Welcome to Technology Short Take #132! My list of links and articles from around the web seems to be a bit heavy on security-related topics this time. Still, there’s a decent collection of networking, cloud computing, and virtualization articles as well as a smattering of other topics for you to peruse. I hope you find something useful!
- I think a fair number of folks may not be aware that the Nginx ingress controller for Kubernetes—both the community version and the Nginx-maintained open source version—do suffer from timeouts and errors resulting from changes in the back-end application’s list of endpoints (think pods being added or removed). This performance testing post lays out all the details. In particular, see the section titled “Timeout and Error Results for the Dynamic Deployment.”
- Ivan Pepelnjak attempts to answer the question, “How much do I need to know about Linux networking?”
- Speaking of Linux networking…Marek Majkowski of Cloudflare digs deep into conntrack, used for stateful firewalling functionality.
- Normally I talk about server hardware and such here, but with so much moving to public cloud providers, let’s expand that focus a little bit: in this post, Jeramiah Dooley provides his perspective on the Surface Duo after a month of use.
- I recently stumbled across this utility to help protect your macOS-based system against persistent malware.
- I’m not sure if I should put this under “Hardware” or here under “Security”: Apple’s T2 chip has an “unfixable vulnerability” that could lead to significant system compromise. There’s more detail available in this post as well.
- Here’s an interesting read: the story of some security researchers who hacked on Apple for three months.
- Brad Geesaman has a write-up on CVE-2020-15157, aka “ContainerDrip,” that you may want to review.
- Intel has released a security advisory for BlueZ, which is related to Bluetooth support in the Linux kernel.
- It appears that Apple may have left themselves a “network backdoor” in macOS Big Sur. This article provides links to a Twitter thread that outlines the backdoor in more detail, but the gist of the situation is that kernel extensions have been deprecated in Big Sur and their replacement appears not to affect some Apple applications (most notably the App Store).
Cloud Computing/Cloud Management
- Brandon Willmott has a post outlining the important directories to know when working with Kubernetes (it’s also helpful for the CKA exam).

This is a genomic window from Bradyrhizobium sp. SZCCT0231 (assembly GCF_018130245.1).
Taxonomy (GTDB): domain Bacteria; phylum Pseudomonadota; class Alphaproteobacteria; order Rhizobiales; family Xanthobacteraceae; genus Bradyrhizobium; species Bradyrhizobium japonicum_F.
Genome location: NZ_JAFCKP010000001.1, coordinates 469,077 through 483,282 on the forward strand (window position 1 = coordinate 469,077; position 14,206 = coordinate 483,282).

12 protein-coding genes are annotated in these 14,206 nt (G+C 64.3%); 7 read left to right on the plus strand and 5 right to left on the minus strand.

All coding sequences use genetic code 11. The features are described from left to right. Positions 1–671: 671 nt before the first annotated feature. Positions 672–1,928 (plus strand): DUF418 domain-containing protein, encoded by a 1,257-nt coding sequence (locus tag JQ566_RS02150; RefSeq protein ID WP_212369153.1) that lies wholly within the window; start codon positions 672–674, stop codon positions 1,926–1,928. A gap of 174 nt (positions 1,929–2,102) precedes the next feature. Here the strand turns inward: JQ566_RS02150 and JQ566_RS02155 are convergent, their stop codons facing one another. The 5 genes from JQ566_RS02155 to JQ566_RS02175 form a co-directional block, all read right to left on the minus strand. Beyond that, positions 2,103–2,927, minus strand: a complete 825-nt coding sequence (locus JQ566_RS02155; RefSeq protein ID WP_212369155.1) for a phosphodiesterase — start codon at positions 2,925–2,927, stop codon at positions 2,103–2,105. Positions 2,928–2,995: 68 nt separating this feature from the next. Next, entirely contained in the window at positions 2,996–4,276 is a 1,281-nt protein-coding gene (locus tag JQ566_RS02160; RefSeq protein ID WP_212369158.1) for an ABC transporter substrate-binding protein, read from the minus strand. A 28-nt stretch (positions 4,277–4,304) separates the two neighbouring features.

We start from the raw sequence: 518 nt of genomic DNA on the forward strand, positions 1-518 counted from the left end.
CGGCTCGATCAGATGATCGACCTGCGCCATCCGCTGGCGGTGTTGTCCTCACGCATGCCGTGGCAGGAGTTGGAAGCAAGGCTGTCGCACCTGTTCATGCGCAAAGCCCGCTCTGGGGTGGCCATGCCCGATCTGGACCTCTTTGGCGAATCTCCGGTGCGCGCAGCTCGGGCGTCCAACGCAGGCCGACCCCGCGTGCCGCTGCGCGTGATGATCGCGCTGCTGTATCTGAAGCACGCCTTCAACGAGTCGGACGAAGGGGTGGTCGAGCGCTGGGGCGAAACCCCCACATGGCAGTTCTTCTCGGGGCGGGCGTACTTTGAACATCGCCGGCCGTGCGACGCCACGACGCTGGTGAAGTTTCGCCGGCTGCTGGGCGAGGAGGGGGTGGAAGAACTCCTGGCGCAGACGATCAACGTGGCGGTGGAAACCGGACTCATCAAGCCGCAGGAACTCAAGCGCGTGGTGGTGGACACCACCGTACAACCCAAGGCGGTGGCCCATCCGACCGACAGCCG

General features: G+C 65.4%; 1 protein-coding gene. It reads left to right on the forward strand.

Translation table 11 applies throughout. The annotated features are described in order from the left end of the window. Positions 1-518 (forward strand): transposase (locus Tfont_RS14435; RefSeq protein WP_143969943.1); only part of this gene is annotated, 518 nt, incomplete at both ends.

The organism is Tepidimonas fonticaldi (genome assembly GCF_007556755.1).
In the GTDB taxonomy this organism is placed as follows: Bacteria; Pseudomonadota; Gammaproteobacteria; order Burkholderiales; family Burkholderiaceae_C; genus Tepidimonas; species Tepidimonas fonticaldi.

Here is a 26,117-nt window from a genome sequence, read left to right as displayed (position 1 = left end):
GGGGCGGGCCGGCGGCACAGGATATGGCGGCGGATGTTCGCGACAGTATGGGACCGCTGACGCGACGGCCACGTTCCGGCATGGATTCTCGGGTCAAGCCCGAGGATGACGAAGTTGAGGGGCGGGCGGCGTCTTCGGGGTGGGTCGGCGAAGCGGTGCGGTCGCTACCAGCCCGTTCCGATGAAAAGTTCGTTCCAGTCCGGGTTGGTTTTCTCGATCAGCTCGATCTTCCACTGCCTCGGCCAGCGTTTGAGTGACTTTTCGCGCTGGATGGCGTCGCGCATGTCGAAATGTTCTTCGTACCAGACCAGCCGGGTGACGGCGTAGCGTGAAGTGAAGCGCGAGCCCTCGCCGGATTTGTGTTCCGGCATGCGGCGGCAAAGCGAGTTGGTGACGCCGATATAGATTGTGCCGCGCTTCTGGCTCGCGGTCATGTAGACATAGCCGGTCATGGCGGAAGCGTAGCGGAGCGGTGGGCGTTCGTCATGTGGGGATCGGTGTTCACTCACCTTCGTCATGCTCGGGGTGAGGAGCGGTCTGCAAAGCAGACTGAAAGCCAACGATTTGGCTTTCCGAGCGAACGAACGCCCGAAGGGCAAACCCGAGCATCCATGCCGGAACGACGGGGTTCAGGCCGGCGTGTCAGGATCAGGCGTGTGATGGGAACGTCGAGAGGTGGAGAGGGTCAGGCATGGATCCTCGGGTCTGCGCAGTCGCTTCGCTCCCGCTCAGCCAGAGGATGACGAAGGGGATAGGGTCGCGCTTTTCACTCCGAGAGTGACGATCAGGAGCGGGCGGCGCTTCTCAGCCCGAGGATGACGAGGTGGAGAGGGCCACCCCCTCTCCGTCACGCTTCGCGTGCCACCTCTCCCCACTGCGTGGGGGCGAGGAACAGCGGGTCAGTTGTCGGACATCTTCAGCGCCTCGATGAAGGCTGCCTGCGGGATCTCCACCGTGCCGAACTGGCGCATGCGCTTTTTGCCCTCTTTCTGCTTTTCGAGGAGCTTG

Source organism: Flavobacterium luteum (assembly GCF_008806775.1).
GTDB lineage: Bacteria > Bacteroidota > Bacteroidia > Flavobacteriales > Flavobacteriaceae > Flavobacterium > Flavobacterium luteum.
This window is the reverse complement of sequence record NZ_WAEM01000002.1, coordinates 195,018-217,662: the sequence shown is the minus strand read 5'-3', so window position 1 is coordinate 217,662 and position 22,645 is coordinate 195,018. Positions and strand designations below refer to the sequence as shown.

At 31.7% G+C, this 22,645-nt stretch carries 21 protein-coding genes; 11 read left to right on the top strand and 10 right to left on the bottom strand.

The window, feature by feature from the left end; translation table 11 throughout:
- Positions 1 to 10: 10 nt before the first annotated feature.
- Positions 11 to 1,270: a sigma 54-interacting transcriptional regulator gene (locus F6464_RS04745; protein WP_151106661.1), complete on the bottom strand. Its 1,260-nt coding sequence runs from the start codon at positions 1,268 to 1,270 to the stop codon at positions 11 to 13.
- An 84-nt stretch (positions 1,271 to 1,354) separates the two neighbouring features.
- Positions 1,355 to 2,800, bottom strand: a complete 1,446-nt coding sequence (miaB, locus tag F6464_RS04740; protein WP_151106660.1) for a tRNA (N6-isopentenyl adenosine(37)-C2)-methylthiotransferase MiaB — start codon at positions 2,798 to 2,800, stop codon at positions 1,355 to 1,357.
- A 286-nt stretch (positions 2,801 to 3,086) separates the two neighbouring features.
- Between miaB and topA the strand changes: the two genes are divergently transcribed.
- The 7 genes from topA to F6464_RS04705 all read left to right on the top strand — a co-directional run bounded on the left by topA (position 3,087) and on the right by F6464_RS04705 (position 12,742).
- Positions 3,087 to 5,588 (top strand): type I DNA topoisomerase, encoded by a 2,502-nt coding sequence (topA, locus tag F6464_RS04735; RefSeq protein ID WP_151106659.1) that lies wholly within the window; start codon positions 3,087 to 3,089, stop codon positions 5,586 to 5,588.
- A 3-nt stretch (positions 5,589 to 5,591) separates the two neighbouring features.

- Docker recently open-sourced the Docker Compose integration for Amazon ECS and Microsoft ACI. This code hasn’t made it into the
docker-composeCLI yet. This Docker blog post has more details.
- This is a slightly older post, but Rich Burroughs has a nice summary/recap of KubeCon EU 2020.
- Ahmed Bham and Marcelo Boeira of AWS have a walkthrough for migrating a self-managed Kubernetes cluster on EC2 to Amazon EKS.
- Yann Hamon of Contentful shares that they have open-sourced a Kubernetes operator to sync Kubernetes Secrets from AWS Secrets Manager.
- In this post, Docker shares they they are delaying the enforcement of their new image retention policy, and reminds folks of the image pull rate limits that are due to start on November 1. I know that Docker Hub must consume enormous resources for the company (and thus has a large associated cost), but limiting the ubiquity of Docker Hub—and thus driving developers/users elsewhere—seems shortsighted. I guess time will tell.
- Chip Zoller has information on deploying Harbor on Photon OS.
- Here’s a decent article on using
- This is a neat trick to enhance Git’s
- Maarten Van Driessen shows readers that clearing the DNS cache on PhotonOS is just a matter of restarting the DNSMasq service.
- Duncan Epping walks readers through VMware Cloud Disaster Recovery, which—if I’m reading this correctly—is the evolution of the Datrium product.
- Alex Edwards has compiled a list of “surprises” and “gotchas” that come from working with Go’s
- Patrick Kremer shares some information on using the VMC (VMware Cloud on AWS) API to troubleshoot the connected VPC.
- Robert Guske takes readers through a guide aimed at setting up a local VEBA environment using
kindand the vCenter simulator. VEBA, for those who aren’t familiar, is the VMware Event Broker Appliance.
- Anthony Spiteri talks about deploying Tanzu on a single ESXi host.
- Ben Kuhn shares some information on how to create more immersive video calls.
- In a post written in the context of network engineers learning automation tools, Ethan Banks shares that you don’t need to become a developer but simply use their tools. I think that this maxim holds true for other disciplines as well, not just network engineers.
That’s all for now, folks! Thanks for taking the time to read, and I hope that I was able to share something you’ll find useful. If you have any feedback on this post, or on the site in general, feel free to hit me on Twitter. I’d love to hear your feedback!